Vitamin D is important throughout life to help keep our bones and teeth healthy.
Most of our Vitamin D is made in our skin when exposed to sunlight. The amount of sunlight required does vary but generally it is thought that 10-15 minutes of sun on the face, arms and legs between 11am and 3pm on a few days a week is enough. Care must be taken never to allow the skin to turn red or burn as this will increase the risk of skin cancer.
People with darker skin will need longer periods of sun exposure as the pigment in their skin blocks the absorption of ultraviolet (UV) light needed to make Vitamin D.
However, in the UK, we do not have enough UV light between October and April to make Vitamin D in our skin and so we rely on our body stores and food sources for our Vitamin D over the winter months.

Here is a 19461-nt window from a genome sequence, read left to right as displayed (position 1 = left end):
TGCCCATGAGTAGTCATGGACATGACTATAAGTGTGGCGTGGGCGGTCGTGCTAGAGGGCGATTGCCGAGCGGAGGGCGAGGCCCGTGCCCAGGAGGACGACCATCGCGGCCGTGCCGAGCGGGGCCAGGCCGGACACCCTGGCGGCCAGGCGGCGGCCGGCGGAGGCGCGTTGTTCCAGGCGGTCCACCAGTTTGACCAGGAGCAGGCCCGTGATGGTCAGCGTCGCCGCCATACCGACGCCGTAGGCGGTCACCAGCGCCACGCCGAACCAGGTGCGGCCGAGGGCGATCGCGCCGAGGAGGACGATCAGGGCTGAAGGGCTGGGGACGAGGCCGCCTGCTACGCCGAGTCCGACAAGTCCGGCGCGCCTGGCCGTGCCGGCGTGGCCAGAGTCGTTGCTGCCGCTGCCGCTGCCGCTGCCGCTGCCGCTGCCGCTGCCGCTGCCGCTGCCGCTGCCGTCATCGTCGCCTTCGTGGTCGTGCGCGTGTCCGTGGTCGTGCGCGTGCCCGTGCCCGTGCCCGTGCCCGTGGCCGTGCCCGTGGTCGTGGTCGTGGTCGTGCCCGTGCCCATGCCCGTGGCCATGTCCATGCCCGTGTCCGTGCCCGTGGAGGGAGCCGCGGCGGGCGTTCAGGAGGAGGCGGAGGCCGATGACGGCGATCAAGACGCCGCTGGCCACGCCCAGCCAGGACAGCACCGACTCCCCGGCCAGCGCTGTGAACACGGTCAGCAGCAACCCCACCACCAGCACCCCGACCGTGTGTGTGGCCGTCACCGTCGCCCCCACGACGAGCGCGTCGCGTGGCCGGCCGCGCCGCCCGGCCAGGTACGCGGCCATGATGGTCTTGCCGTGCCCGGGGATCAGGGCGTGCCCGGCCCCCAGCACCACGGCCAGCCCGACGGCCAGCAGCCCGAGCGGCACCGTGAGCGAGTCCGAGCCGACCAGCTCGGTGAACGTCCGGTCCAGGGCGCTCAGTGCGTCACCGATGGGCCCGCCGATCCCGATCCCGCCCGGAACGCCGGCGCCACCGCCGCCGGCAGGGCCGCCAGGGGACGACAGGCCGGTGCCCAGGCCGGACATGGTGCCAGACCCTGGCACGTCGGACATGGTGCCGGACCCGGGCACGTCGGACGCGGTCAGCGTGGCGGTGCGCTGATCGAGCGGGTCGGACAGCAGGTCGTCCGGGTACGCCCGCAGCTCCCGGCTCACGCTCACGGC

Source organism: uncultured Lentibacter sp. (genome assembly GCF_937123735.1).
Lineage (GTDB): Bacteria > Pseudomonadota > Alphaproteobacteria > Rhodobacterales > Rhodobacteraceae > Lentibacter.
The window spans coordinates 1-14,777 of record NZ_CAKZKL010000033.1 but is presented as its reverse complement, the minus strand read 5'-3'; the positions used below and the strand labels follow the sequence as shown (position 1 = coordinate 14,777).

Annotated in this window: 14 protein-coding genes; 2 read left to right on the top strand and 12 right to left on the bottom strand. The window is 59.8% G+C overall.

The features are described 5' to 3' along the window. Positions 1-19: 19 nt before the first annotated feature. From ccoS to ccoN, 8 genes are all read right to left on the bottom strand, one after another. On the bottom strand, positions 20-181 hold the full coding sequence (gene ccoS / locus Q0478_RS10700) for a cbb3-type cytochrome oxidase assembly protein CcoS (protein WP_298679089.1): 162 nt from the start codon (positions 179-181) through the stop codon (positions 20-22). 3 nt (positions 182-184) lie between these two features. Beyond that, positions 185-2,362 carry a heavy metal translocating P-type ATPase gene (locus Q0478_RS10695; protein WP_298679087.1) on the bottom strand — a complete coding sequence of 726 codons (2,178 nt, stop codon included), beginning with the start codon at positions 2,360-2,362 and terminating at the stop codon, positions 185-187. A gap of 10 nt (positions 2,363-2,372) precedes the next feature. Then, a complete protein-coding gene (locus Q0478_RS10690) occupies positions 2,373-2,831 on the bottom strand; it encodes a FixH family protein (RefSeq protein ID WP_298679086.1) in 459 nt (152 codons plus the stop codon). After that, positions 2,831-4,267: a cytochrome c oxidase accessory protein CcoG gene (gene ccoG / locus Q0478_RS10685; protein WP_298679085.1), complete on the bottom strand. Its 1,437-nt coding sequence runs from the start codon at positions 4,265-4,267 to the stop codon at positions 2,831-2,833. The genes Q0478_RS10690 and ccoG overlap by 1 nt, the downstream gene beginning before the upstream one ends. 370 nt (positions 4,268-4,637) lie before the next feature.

Unfortunately, there are very few rich sources of Vitamin D in our foods. Oily fish, e.g. salmon, tuna, mackerel and fish oils, e.g. cod liver oil, are the best natural sources. There are also some breakfast cereals which are now fortified with Vitamin D.
Vitamin D Supplements
In order to maintain a healthy Vitamin D level, it is now recommended that all people over 65 years should take a daily Vitamin D supplement which can be bought over the counter from the chemist. We are not able to prescribe it.
There are many different types available and the choice can be confusing.
The recommended supplement should contain:
Vitamin D (sometimes shown as D3 or colecalciferol); NB no extra calcium needed
Strength: 400 units (400IU), which is the same as 10 micrograms (10 µg) per day.
For example, Boots Vitamin D 10 µg – 90 tablets = £2.19 (3 months supply)
Please note, you do not need extra Vitamin D if you are already being prescribed InVita, Adcal-D3, Calcichew, or Fultium by your doctor.